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Sounding Board
Constituent assembly in July?

By Fr. Joaquin G. Bernas, S.J.
Philippine Daily Inquirer
First Posted 00:40:00 06/22/2009

Filed Under: Charter change, Congress, Politics

CHANCES are that some members of the House of Representatives will push for the activation of the House as a constituent assembly. Of course, they have every right to do that. But not to worry. What the outcome will be is very much a matter of speculation. Let me join the speculation.

Clearly, a substantial number of members are seen as supportive of the idea of acting as a constituent assembly. But they do so for different reasons. Some think that it is the right thing to do for the country. God bless them! It is not clear how big their number is. Others, I am told, just want to be seen as supporting the idea so that their pork barrel allocation will not be withheld; but they will cast their votes on the side of the angels when reckoning day comes. What will Bayani Fernando say of them?

Assuming that a large majority of them really support Congress as a constituent assembly, it is not very clear what kind of constituent assembly they would like to be. There are those who believe that the House as a constituent assembly should not exclude the role of the Senate as a partner constituent assembly. As I recall, this was the position of Speaker Prospero Nograles when he supported what has been referred to as the ?fourth mode? of proposing amendments. He was not alone in supporting that position, but now it is not clear to me if that is still the Speaker?s position. He seems to look beleaguered every time he appears on television.

There are also those whom I would call the ?1109 purists? who believe that the House can go it without the Senate and will indeed go it without the Senate.

Whether they are ?fourth mode? adherents or ?1109 purists,? they are one in their desire to get the Supreme Court involved as legitimizing agent of how they want to proceed. The Supreme Court has just reiterated what every law freshman should know, namely that the Court will get involved only when there is an actual controversy involving conflict of rights. What will it take to get the Supreme Court involved after Congress convenes in July? It will not be easy.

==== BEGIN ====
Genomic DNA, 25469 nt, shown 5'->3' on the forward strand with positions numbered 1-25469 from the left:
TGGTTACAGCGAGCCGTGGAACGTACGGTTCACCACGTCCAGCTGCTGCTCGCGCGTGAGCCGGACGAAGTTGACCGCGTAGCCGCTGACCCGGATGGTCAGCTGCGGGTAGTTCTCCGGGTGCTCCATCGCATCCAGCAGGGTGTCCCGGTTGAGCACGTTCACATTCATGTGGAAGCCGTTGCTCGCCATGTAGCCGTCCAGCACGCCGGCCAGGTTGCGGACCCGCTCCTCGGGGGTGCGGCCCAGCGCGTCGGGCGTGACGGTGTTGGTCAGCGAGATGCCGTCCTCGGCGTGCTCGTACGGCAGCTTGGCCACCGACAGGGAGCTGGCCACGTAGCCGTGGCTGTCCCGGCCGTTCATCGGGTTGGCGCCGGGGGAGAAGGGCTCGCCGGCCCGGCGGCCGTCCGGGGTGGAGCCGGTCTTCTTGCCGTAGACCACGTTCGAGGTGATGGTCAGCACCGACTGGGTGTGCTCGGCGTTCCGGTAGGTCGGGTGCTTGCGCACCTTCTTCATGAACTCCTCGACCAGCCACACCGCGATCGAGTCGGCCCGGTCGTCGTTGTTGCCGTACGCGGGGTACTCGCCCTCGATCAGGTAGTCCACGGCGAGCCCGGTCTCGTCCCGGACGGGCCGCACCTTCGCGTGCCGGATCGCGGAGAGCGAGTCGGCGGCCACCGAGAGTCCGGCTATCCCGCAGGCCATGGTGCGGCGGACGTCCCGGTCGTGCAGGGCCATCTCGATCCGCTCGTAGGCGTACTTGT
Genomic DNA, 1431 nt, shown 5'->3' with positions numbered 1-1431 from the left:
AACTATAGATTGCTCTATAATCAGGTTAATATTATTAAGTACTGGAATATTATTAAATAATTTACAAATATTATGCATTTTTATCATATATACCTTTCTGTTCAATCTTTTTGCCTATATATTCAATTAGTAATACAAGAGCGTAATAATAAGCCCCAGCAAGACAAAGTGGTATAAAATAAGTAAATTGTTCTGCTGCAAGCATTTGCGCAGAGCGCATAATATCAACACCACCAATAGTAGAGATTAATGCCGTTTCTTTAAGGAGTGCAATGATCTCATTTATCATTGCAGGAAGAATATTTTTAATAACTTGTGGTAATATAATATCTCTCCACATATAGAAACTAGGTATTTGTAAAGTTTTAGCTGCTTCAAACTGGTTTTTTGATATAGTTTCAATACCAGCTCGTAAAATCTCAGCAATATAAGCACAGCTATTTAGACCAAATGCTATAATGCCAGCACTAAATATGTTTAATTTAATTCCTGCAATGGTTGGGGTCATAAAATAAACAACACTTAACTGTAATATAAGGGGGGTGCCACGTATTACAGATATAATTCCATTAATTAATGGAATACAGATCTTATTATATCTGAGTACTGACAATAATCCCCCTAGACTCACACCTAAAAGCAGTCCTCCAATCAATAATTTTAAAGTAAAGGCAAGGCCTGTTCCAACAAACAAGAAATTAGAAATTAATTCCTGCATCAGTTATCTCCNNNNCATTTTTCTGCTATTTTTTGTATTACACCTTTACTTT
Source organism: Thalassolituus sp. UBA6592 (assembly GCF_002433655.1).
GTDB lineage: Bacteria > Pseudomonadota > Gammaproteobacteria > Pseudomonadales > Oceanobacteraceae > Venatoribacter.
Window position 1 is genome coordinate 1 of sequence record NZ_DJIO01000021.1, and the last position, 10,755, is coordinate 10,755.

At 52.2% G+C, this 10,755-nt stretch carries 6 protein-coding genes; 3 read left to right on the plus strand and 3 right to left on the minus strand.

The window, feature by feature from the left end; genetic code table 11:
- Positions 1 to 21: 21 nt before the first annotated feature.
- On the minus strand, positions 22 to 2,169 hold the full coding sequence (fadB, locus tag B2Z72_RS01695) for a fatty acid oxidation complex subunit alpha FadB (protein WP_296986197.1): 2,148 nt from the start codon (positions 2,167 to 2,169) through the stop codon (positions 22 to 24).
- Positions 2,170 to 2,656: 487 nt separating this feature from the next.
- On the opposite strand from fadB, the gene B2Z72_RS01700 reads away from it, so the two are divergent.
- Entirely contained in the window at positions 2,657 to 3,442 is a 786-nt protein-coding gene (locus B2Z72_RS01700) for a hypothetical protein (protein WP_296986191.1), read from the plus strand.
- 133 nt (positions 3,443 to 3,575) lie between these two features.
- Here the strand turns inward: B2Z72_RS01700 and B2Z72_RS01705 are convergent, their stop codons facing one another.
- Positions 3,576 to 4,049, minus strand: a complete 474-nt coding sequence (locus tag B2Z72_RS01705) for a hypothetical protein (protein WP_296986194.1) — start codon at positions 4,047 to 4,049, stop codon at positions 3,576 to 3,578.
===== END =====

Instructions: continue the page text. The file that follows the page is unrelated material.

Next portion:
I begin with the ?fourth mode? adherents. If some time after the House resumes session it should succeed in approving a proposed amendment by a vote of three-fourths of all the members, and thereafter pass their approved proposal to the Senate, will there already be a justiciable controversy? Will anybody now be able to go to Court to challenge the legality of the ?fourth mode?? I do not think so. Nobody?s right will have been violated. The ?fourth mode? will be completed and be ripe for Court action only if the Senate acts on the proposal by accepting it and joining the House in scheduling it for a plebiscite. Those who do not accept the ?fourth mode,? because they believe that every proposed amendment must be deliberated on in joint session, can then already challenge the constitutionality of the ?fourth mode.?

But if the Senate rejects the House proposal, the proposal will be dead in the water. Or if the Senate refuses to act on the proposal and simply archives it, there will be no ?fourth mode? to bring to the Court. Nor can the Court compel the Senate to act. So separation of powers dictates.

What about the ?1109 purists?? What must they do to get the Court involved?

Those whom I call the ?1109 purists? do not deny that even if the Senate does not participate they still have to obtain a three-fourths majority of the sum of all the House members and Senate members. They agree that the Constitution requires three-fourths of all the members of Congress. On the basis of their theory, and assuming that there are 270 members of the House and 24 senators, three-fourths of the sum would mean roughly 220 votes consisting of House members and perhaps a smattering of stray senators. That would be the number needed under the ?1109 purists? theory to approve a proposed amendment.

The betting in gambling circles, however, is that the odds are 10 to 1 against reaching that number. In such a situation again there will be nothing to bring to the Supreme Court. Congress itself will have solved its own problem.

But of course, as in Iran, miracles can happen. And if 220 or so votes are garnered and a plebiscite on a proposal is called, the Supreme Court will be asked to perform a legitimizing miracle.

In the light of all these and if my speculations make any sense, what is the relevance of the rallies and other movements opposing Con-ass? It would seem that the Con-ass problem can be solved as a simple numbers game in Congress itself.

I do not agree with those who say that rallies are nothing but useless noise. They are noise, indeed, but of the type which can invade the consciousness of men and women in Congress who are still deliberating whether to be honorable or to be practical. And I believe that there is enough honor in the House that can overcome reckless adventurism even at the cost of their share in the pork barrel.

There is talk now of the possibility that some 1109 diehards might try to waylay the joint session assembled to listen to the State of the Nation Address and try to force it into a constituent assembly session. That would be the height of insolence, a slap on the face of the Senate and of the people. And it would be a clear sign of desperation.

Finally, I am not against amendment or against a constituent assembly as such. It is just that, with all due respect, I cannot entrust constitutional revision to the majority of the present crop of House members.



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